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By Michael Johnson  |  October 7, 2014 at 2:49 pm  |  Permalink  |  Submit a Comment

Turkish Parliament Debates Military Authorization

The Turkish Parliament is expected to approve a proposal on Thursday that would authorize cross-border military operations to fight jihadists in Iraq and Syria. Ankara is also likely to vote on whether allied countries can use Turkish territory and army bases to fight the Islamic State.

Even after gaining approval for missions inside Syria, Turkey is unlikely to start offensive strikes immediately. President Recep Tayyip Erdogan called U.S. airstrikes in Syria only a "temporary" solution to the bloodshed, saying "tons of air bombs will only delay the threat and danger" posed by jihadists. Erdogan nevertheless urged members of his ruling AK party to endorse for the proposal as just one step in a larger effort to ease the conflict.

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By Michael Johnson  |  October 2, 2014 at 1:26 pm  |  Permalink  |  Submit a Comment

Kabul and Washington Sign Long Awaited Agreement

Afghanistan and the United States signed a long delayed Bilateral Security Agreement (BSA) on Tuesday in Kabul, guaranteeing a Western presence in the country beyond 2014. The signing comes shortly after the inauguration of Ashraf Ghani as president and months of political infighting.

Under the BSA's wide-ranging terms, 12,000 foreign military personnel will remain in Afghanistan past December. The mission will comprise approximately 9,800 U.S. troops, with remaining positions being manned by other NATO allies. The residual force will not be limited to just training the Afghan Army, but will also engage in combat operations outside their bases. A separate Status of Forces Agreement (SOFA) is expected to be signed between the Afghan government and NATO soon.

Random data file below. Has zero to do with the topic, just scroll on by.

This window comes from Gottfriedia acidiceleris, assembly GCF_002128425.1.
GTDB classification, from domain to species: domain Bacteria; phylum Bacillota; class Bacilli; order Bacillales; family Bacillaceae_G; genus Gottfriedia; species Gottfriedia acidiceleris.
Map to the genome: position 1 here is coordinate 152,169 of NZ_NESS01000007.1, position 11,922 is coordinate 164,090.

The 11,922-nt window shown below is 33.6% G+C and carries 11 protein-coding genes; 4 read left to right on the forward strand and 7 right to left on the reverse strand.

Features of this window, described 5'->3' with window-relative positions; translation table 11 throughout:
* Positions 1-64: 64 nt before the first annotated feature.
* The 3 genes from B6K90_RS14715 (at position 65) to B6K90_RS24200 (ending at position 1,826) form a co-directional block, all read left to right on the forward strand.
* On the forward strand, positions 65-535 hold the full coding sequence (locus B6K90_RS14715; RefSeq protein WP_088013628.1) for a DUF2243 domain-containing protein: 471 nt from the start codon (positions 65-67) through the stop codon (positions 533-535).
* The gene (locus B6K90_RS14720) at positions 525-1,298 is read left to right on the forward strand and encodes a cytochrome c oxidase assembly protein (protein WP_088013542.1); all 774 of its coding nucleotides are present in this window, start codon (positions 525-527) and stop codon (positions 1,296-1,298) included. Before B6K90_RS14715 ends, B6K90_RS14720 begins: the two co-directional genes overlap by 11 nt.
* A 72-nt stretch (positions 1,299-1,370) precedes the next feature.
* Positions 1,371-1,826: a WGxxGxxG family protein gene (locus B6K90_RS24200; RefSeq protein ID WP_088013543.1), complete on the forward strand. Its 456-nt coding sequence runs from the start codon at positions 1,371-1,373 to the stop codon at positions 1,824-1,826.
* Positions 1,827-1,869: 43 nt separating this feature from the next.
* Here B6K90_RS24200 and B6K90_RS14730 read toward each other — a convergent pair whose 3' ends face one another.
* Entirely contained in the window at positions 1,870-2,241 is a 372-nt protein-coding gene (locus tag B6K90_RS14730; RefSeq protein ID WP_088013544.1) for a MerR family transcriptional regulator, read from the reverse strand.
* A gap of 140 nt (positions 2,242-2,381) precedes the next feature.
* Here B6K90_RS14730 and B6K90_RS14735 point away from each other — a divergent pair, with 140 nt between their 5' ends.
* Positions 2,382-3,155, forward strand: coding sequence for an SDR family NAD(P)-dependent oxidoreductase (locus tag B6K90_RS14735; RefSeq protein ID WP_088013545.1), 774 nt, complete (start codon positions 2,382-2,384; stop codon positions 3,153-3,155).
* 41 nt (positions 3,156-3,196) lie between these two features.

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By Michael Johnson  |  September 30, 2014 at 4:08 pm  |  Permalink  |  Submit a Comment

House Approves Plan to Aid Syrian Rebels

By a vote of 273 to 156, the House of Representatives approved President Obama's plan to train and arm Syrian rebels on Wednesday. With support from Congress, the White House hopes that assisting vetted opposition groups will help contain the spread of Islamic State (IS) fighters. The provision was attached to a continuing resolution to fund the U.S. government through December. Until now, the CIA had been covertly assisting the rebels for months.

The resolution divided both parties, with more than 40% of Democrats opposing the measure for fear of leading the U.S. into another war in the Middle East. Most Republicans backed the bill, with one senior GOP leader suggesting that the White House should be given broader military authority to combat IS militants. Yet, other Republicans worried that supporting rebel groups would allow them to fight Syrian President Bashar al-Assad better, instead of IS terrorists.

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By Michael Johnson  |  September 18, 2014 at 5:16 pm  |  Permalink  |  Submit a Comment